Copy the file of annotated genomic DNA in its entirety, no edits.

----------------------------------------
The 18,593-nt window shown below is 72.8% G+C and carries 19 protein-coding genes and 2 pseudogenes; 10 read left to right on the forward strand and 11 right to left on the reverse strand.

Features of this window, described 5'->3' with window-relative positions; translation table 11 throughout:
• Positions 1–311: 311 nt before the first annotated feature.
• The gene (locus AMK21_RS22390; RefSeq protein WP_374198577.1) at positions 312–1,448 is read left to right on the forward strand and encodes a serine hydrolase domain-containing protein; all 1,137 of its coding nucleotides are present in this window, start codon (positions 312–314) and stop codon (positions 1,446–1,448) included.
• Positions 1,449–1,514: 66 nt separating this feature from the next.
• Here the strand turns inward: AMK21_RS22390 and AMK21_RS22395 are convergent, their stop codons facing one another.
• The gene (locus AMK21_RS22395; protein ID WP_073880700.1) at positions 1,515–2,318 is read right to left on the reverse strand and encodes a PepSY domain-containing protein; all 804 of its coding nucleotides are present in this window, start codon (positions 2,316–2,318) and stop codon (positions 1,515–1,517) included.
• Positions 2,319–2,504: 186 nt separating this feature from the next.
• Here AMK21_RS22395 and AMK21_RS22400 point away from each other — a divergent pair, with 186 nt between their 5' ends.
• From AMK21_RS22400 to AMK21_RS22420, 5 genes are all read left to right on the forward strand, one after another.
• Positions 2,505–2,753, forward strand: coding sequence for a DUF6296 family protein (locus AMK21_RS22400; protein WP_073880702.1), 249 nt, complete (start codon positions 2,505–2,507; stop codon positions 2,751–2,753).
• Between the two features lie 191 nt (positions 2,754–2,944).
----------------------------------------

The 18,593-nt window shown below is 72.8% G+C and carries 19 protein-coding genes and 2 pseudogenes; 10 read left to right on the forward strand and 11 right to left on the reverse strand.

Features of this window, described 5'->3' with window-relative positions; translation table 11 throughout:
• Positions 1–311: 311 nt before the first annotated feature.
• The gene (locus AMK21_RS22390; RefSeq protein WP_374198577.1) at positions 312–1,448 is read left to right on the forward strand and encodes a serine hydrolase domain-containing protein; all 1,137 of its coding nucleotides are present in this window, start codon (positions 312–314) and stop codon (positions 1,446–1,448) included.
• Positions 1,449–1,514: 66 nt separating this feature from the next.
• Here the strand turns inward: AMK21_RS22390 and AMK21_RS22395 are convergent, their stop codons facing one another.
• The gene (locus AMK21_RS22395; protein ID WP_073880700.1) at positions 1,515–2,318 is read right to left on the reverse strand and encodes a PepSY domain-containing protein; all 804 of its coding nucleotides are present in this window, start codon (positions 2,316–2,318) and stop codon (positions 1,515–1,517) included.
• Positions 2,319–2,504: 186 nt separating this feature from the next.
• Here AMK21_RS22395 and AMK21_RS22400 point away from each other — a divergent pair, with 186 nt between their 5' ends.
• From AMK21_RS22400 to AMK21_RS22420, 5 genes are all read left to right on the forward strand, one after another.
• Positions 2,505–2,753, forward strand: coding sequence for a DUF6296 family protein (locus AMK21_RS22400; protein WP_073880702.1), 249 nt, complete (start codon positions 2,505–2,507; stop codon positions 2,751–2,753).
• Between the two features lie 191 nt (positions 2,754–2,944).